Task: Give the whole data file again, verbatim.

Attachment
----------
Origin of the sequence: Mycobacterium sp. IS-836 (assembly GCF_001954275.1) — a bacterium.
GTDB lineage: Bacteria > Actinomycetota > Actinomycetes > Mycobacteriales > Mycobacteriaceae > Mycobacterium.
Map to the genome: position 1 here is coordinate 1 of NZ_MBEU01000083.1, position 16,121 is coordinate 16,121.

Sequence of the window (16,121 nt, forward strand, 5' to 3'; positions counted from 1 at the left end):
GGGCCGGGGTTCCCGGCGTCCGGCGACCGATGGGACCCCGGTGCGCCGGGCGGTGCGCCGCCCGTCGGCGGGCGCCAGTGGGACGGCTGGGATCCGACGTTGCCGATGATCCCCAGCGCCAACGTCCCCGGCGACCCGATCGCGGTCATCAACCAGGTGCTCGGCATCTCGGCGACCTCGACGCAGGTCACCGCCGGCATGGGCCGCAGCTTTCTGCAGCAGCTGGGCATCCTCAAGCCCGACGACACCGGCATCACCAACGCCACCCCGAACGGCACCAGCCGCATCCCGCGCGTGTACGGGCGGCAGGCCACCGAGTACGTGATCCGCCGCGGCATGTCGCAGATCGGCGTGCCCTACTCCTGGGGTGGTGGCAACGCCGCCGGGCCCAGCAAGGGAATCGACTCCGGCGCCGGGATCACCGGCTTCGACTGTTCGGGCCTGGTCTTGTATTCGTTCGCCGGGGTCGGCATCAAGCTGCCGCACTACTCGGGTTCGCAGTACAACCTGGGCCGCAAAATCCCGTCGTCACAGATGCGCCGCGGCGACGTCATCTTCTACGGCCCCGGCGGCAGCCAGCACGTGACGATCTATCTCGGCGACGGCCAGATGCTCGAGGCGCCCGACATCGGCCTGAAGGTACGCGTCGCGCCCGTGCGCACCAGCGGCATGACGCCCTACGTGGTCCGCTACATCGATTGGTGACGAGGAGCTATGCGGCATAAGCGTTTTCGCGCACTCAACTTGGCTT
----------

Origin of the sequence: Mycobacterium sp. IS-836 (assembly GCF_001954275.1) — a bacterium.
GTDB lineage: Bacteria > Actinomycetota > Actinomycetes > Mycobacteriales > Mycobacteriaceae > Mycobacterium.
Map to the genome: position 1 here is coordinate 1 of NZ_MBEU01000083.1, position 16,121 is coordinate 16,121.

Sequence of the window (16,121 nt, forward strand, 5' to 3'; positions counted from 1 at the left end):
GGGCCGGGGTTCCCGGCGTCCGGCGACCGATGGGACCCCGGTGCGCCGGGCGGTGCGCCGCCCGTCGGCGGGCGCCAGTGGGACGGCTGGGATCCGACGTTGCCGATGATCCCCAGCGCCAACGTCCCCGGCGACCCGATCGCGGTCATCAACCAGGTGCTCGGCATCTCGGCGACCTCGACGCAGGTCACCGCCGGCATGGGCCGCAGCTTTCTGCAGCAGCTGGGCATCCTCAAGCCCGACGACACCGGCATCACCAACGCCACCCCGAACGGCACCAGCCGCATCCCGCGCGTGTACGGGCGGCAGGCCACCGAGTACGTGATCCGCCGCGGCATGTCGCAGATCGGCGTGCCCTACTCCTGGGGTGGTGGCAACGCCGCCGGGCCCAGCAAGGGAATCGACTCCGGCGCCGGGATCACCGGCTTCGACTGTTCGGGCCTGGTCTTGTATTCGTTCGCCGGGGTCGGCATCAAGCTGCCGCACTACTCGGGTTCGCAGTACAACCTGGGCCGCAAAATCCCGTCGTCACAGATGCGCCGCGGCGACGTCATCTTCTACGGCCCCGGCGGCAGCCAGCACGTGACGATCTATCTCGGCGACGGCCAGATGCTCGAGGCGCCCGACATCGGCCTGAAGGTACGCGTCGCGCCCGTGCGCACCAGCGGCATGACGCCCTACGTGGTCCGCTACATCGATTGGTGACGAGGAGCTATGCGGCATAAGCGTTTTCGCGCACTCAACTTGGCTT